Intercalation of solvated Na-ions into graphite†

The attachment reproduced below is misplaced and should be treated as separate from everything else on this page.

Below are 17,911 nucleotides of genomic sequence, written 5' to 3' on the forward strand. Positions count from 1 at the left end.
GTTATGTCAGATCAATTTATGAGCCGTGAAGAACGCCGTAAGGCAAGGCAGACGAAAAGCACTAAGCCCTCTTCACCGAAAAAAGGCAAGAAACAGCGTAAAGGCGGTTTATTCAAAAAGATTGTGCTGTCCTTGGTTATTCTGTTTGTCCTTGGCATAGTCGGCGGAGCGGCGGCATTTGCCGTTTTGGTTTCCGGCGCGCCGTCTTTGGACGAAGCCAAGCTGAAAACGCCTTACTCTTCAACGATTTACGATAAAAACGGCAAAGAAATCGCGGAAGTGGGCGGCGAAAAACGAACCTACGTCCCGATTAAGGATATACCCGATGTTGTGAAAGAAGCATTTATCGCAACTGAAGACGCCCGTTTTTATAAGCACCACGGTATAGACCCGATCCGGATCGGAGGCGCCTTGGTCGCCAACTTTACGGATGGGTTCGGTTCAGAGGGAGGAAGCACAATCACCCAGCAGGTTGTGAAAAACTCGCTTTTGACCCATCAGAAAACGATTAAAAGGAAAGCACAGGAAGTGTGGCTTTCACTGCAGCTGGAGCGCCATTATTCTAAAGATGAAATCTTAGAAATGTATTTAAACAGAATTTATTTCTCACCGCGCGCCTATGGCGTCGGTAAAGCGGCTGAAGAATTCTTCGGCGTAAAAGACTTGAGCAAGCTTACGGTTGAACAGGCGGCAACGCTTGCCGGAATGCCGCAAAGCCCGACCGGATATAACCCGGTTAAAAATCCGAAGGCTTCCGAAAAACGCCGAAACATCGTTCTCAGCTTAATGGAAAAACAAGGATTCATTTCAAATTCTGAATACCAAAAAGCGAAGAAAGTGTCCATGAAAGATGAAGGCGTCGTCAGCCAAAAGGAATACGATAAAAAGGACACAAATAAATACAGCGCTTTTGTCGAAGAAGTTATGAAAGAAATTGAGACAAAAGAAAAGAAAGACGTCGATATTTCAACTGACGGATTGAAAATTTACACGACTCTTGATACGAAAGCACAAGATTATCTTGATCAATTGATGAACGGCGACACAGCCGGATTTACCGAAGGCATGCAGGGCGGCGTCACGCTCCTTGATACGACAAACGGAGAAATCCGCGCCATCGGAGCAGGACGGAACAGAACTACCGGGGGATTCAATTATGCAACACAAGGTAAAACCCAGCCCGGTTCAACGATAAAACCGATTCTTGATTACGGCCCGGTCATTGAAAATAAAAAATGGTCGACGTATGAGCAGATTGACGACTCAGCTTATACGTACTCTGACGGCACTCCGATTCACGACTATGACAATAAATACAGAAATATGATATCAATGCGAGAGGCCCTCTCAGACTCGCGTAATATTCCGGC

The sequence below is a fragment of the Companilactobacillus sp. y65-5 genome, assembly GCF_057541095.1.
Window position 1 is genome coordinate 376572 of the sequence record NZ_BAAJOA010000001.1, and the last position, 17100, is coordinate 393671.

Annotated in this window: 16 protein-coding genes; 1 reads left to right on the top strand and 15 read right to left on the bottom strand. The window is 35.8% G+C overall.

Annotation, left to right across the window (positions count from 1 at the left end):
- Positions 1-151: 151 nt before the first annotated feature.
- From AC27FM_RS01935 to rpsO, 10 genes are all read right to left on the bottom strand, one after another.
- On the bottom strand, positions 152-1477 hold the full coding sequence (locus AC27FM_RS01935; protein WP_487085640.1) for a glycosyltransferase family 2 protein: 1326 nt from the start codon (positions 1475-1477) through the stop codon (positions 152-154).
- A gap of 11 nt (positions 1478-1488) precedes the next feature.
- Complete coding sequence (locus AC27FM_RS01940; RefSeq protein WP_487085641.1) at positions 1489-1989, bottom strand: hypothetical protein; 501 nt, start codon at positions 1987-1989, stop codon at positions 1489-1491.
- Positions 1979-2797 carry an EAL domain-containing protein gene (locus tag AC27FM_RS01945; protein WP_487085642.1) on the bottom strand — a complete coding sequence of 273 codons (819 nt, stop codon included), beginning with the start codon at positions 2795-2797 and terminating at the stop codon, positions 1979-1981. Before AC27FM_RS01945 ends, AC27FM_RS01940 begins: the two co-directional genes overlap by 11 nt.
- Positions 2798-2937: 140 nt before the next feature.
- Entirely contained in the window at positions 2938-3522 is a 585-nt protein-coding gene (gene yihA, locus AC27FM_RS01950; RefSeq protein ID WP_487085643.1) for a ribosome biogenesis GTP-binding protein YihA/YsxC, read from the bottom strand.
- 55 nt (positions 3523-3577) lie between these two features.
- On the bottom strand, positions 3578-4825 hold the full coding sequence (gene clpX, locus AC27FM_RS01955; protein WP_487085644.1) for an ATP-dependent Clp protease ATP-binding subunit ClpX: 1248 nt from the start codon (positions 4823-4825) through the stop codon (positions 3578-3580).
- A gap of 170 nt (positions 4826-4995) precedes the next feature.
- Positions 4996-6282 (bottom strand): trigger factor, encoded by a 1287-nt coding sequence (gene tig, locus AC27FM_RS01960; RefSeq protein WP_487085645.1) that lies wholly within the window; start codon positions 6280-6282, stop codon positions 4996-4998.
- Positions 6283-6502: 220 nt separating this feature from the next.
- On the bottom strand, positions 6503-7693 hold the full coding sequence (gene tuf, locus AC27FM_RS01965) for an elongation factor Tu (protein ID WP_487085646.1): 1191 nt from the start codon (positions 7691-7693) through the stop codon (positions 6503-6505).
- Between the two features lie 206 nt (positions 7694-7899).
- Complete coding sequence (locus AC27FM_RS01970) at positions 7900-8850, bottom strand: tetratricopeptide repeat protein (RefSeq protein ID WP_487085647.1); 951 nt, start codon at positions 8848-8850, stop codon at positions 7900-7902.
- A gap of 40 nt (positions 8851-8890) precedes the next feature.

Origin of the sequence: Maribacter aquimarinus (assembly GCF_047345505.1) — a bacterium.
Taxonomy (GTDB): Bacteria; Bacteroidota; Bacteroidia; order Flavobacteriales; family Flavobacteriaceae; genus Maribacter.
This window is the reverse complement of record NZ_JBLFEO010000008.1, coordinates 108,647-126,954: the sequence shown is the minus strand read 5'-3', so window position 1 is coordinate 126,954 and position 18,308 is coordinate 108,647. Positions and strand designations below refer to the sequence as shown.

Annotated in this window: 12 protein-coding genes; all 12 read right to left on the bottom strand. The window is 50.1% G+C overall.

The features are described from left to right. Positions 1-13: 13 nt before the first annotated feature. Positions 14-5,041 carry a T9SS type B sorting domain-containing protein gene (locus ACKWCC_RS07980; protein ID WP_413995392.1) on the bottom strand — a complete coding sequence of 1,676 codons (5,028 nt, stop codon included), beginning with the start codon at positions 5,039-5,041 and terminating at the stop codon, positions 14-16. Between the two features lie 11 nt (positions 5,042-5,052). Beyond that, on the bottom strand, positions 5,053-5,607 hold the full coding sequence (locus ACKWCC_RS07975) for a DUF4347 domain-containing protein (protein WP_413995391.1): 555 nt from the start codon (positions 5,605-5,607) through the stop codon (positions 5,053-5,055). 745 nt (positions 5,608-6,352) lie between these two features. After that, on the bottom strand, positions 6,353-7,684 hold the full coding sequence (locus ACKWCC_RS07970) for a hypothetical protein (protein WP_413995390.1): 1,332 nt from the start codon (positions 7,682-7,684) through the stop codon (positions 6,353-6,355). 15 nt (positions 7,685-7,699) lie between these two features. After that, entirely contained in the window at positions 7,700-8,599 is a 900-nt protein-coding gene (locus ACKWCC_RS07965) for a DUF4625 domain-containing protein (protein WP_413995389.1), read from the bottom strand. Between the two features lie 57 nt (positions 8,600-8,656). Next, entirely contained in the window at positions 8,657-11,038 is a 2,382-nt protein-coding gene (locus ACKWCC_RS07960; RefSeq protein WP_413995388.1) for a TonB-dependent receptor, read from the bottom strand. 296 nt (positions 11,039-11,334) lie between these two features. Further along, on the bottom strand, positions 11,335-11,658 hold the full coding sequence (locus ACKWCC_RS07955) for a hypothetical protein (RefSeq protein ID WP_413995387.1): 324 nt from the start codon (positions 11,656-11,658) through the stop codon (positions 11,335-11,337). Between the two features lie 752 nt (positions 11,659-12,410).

The reversible intercalation of solvated Na-ions into graphite and the concomitant formation of ternary Na–graphite intercalation compounds (GICs) are studied using several in operando techniques, such as X-ray-diffraction (XRD), electrochemical scanning tunnelling microscopy (EC-STM) and electrochemical quartz crystal microbalance techniques (EQCM). Linear ethylene glycol dimethyl ether homologues (“glymes”) Gx with x + 1 O-atoms were used as solvents, where x is 1–4. The intercalation mechanism of Na+(Gx)y-complexes was investigated with a focus on the phase transitions and diffusion rates of the Na+(Gx)y-complexes inside the graphite lattice. For the four shortest glymes (G1 to G4), it is found using XRD that an intermediate stage 2 Na–GIC (NaC48) is formed upon the partial sodiation of the graphite electrode. At full sodiation stage 1 Na–GIC (NaC18, 112 mA h g−1) is obtained for G1, G2 and G4, while the G3 system also forms a stage 1 Na–GIC but with less Na incorporated (NaC30, 70 mA h g−1). The phase transitions of a battery electrode upon ion-intercalation are visualised using STM on the atomic scale for the first time. In addition, the local diffusion rates of the intercalated species inside the electrode were determined, a unique approach for determining kinetic effects in batteries on the atomic scale. The formation of a solid electrolyte interphase (SEI) is observed with STM as well as with an EQCM, while the latter technique is used for novel in situ hydrodynamic spectroscopy, giving further insight into the intercalation mechanism.